This panel discussion was co-hosted by our Asian Pacific American Law Student Association and International Law Student Association. The event flyer, slides from our speakers, and a video of the discussion are available here if you missed attending this event.
Dr. James Nolt, Adjunct Associate Professor at New York University Program in International Relations and Senior Fellow at the World Policy Institute
Edward Harris, Assistant Dean and Associate Professor for International LL.M. programs at Chicago-Kent College of Law
Bartram S. Brown, Professor of Law and Co-Director of the Program inInternational and Comparative Law at Chicago-Kent College of Law
Please join us Thursday, March 2, for “Public Protest and the Law.” In this panel discussion, civil rights and advocacy experts will discuss First Amendment rights as they relate to protests, local protest permit laws and how they relate to spontaneous protests, issues undocumented immigrant and non-citizen protesters might face if arrested, and more.
On Wednesday, February 8, 2007 the Chicago-Kent Immigration Law Society and the SBA Diversity Committee sponsored an event reviewing recent executive orders related to immigration law, the BRIDGE ACT and volunteer opportunities.
The speakers were Chicago-Kent alumni with experience in immigration law for corporate cases, family law, and volunteer advocacy.
The ACS Chicago Lawyer Chapter and the Chicago-Kent College of Law and Northwestern University School of Law Student Chapters hosted a panel discussion on progressive advocacy and activism under the Trump administration.
Professor Harold Koh of Yale Law School presented his paper ” Triptych’s End: A Better Framework To Evaluate 21st Century International Lawmaking” at a faculty workshop preceding our 2017 Centennial Lecture.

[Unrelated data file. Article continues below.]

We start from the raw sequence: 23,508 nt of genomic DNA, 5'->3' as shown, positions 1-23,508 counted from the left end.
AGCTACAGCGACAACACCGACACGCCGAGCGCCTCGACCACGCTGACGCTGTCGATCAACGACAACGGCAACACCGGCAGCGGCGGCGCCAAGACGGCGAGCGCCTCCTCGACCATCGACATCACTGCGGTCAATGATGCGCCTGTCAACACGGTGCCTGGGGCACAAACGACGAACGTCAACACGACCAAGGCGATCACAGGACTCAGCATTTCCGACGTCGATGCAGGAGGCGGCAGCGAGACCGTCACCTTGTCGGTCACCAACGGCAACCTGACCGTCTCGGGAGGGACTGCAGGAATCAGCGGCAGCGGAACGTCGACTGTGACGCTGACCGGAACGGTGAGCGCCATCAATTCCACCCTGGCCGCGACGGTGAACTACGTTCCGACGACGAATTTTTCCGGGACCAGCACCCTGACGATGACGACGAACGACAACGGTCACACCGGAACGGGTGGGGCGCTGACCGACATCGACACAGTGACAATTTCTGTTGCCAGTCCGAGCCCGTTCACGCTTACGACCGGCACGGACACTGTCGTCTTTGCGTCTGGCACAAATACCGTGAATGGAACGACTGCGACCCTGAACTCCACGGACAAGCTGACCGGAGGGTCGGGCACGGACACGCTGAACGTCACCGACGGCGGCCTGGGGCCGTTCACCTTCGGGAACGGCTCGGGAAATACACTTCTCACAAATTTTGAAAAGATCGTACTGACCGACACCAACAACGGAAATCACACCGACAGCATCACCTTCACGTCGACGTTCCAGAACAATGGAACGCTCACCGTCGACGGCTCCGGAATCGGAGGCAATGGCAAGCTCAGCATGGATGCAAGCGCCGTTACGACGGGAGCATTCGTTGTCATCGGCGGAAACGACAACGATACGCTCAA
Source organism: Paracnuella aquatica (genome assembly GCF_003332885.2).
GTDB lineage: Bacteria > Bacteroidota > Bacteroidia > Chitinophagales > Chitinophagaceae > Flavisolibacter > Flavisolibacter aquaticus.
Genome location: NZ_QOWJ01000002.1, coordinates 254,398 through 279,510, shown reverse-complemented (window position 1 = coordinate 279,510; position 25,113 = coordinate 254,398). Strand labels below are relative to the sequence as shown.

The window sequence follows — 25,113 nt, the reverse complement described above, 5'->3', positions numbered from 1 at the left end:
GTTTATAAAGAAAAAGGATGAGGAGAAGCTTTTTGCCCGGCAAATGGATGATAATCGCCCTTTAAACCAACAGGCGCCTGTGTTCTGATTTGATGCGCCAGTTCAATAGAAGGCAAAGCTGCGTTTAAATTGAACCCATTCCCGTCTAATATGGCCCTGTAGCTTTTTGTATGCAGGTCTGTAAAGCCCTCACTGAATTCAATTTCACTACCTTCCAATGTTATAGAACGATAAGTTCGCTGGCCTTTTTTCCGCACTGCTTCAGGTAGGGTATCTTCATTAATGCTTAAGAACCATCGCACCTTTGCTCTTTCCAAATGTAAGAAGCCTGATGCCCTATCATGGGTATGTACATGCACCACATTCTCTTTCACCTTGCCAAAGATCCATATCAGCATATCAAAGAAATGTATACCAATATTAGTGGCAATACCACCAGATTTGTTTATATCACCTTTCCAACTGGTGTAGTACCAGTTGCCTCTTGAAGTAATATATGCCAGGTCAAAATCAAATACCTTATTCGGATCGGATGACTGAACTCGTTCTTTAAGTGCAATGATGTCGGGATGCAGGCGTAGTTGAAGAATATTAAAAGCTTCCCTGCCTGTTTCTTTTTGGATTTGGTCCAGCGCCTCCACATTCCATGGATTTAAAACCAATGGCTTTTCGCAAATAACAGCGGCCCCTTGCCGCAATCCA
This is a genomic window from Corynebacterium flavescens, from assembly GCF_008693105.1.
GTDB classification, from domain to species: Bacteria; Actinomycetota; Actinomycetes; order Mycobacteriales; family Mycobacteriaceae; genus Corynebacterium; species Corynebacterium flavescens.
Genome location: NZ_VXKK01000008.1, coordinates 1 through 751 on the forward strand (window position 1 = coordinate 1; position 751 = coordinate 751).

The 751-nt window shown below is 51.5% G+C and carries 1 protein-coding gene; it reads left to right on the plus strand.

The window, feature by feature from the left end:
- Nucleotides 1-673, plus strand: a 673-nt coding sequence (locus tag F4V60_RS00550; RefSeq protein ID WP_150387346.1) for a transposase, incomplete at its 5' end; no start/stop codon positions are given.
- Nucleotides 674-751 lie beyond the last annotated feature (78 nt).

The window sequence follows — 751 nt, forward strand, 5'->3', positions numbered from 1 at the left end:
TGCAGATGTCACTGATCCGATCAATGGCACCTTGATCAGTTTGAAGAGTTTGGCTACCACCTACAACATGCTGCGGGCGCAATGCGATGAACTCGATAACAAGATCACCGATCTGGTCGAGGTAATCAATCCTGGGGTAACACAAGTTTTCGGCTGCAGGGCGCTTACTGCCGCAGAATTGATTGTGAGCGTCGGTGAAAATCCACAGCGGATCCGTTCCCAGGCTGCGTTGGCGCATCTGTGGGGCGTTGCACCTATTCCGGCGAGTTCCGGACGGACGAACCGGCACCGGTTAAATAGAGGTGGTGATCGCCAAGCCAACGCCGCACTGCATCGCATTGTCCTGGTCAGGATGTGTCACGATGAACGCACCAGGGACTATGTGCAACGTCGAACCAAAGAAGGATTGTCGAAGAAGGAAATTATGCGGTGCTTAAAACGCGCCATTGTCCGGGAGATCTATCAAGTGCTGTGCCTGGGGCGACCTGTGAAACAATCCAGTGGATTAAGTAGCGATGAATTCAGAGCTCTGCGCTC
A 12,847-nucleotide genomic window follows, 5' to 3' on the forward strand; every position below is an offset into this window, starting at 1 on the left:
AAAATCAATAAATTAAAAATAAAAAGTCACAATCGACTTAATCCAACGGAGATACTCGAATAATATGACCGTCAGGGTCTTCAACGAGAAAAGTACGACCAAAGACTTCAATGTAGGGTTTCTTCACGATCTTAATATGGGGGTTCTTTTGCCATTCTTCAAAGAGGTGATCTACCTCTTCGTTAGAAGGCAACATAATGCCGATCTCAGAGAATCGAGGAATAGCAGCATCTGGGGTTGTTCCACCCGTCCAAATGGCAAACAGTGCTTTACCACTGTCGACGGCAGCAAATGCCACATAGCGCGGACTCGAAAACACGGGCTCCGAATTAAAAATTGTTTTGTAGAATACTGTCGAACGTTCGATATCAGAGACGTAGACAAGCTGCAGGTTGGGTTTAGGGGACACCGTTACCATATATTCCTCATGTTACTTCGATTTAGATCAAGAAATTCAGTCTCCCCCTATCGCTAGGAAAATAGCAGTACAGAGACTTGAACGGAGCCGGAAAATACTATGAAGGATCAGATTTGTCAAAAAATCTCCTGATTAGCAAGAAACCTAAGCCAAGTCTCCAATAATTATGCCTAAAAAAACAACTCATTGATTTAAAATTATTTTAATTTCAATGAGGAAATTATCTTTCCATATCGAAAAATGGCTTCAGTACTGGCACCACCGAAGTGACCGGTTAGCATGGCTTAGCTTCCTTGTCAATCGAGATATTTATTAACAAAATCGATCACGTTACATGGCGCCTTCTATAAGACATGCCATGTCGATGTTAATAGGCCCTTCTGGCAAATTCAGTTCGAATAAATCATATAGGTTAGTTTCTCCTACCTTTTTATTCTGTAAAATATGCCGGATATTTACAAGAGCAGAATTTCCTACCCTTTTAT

What does a Trump Presidency have in store for the Supreme Court? Answering this question requires considering two separate, albeit related, questions: (1) the impact of one or more Trump nominees on the Supreme Court, and (2) the possible legal challenges to policy Trump has endorsed that might end up in the Supreme Court. In this post, I’ll focus on the first question; in a subsequent post, I’ll look at the second.
One of the immediate implications of Trump’s victory is that President Obama nominee Merrick Garland’s hopes of getting on the Supreme Court are over. The seat left vacant by Justice Scalia’s death in February will remain open until the new President has an opportunity to make his own nomination. (Some haveurged Obama to simply give Garland his seat based on the fact that the Senate’s refusal to hold hearings constitutes some sort of consent. But it is hard to imagine the current President seriously considering this constitutionally questionable path.) The Republican strategy of refusing to hold Senate hearings on the nominee until after the election worked. What looked a few weeks ago like a desperate stalling action that had run its course now looks like a high-stakes gamble that paid off.